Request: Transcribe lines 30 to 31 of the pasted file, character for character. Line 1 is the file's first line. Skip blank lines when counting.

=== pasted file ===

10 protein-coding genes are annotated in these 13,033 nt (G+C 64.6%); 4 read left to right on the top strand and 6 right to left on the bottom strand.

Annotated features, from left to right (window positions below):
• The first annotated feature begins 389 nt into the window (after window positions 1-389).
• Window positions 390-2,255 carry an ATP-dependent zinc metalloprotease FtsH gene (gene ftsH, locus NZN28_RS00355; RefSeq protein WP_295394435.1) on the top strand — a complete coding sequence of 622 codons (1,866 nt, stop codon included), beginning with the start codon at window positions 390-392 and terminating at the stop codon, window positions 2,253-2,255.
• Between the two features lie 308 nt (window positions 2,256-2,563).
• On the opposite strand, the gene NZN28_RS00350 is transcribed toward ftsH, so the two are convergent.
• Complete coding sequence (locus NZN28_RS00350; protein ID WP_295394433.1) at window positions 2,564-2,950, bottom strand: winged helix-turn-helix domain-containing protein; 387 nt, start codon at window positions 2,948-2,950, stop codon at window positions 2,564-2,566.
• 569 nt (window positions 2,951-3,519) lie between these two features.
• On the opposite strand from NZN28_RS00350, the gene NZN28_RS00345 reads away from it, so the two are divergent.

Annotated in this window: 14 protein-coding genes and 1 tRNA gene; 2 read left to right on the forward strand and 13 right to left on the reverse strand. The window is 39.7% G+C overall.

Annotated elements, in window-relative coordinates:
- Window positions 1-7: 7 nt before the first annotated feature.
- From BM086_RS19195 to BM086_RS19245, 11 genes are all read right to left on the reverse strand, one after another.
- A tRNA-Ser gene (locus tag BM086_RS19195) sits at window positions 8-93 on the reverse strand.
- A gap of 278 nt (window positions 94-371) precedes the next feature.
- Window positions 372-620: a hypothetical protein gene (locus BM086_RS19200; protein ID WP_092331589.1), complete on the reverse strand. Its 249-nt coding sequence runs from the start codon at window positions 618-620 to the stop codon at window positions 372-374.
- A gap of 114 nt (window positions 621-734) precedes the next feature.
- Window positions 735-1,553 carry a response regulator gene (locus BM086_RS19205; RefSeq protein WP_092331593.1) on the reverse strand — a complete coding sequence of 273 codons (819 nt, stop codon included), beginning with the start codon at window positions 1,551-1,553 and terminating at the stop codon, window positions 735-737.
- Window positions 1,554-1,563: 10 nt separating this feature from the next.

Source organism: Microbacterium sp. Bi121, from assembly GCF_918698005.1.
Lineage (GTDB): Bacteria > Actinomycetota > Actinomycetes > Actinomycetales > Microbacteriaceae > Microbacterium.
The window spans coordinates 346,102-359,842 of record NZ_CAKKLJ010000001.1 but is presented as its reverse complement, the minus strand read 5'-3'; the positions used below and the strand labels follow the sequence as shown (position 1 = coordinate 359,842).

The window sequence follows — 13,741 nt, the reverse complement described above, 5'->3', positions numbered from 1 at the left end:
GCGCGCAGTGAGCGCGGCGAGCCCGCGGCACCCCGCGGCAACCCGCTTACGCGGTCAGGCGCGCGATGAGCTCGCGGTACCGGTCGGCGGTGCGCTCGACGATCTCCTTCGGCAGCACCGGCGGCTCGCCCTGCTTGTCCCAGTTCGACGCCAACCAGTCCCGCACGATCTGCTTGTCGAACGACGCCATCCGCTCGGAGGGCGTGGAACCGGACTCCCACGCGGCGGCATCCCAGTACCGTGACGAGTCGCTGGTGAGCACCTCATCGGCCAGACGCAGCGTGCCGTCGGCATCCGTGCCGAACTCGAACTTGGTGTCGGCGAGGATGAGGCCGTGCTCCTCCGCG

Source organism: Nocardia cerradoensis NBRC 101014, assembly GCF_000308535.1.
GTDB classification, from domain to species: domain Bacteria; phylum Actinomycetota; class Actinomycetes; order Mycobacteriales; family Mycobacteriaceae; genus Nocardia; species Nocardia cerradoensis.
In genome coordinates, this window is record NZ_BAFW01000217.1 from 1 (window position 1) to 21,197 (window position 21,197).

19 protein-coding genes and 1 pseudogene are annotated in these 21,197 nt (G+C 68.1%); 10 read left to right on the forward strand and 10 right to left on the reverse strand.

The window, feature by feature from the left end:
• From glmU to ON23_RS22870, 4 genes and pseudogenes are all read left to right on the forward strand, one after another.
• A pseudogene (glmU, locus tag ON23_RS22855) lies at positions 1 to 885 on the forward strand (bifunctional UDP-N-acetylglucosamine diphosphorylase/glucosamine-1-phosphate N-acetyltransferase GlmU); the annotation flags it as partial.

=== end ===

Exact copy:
• From glmU to ON23_RS22870, 4 genes and pseudogenes are all read left to right on the forward strand, one after another.
• A pseudogene (glmU, locus tag ON23_RS22855) lies at positions 1 to 885 on the forward strand (bifunctional UDP-N-acetylglucosamine diphosphorylase/glucosamine-1-phosphate N-acetyltransferase GlmU); the annotation flags it as partial.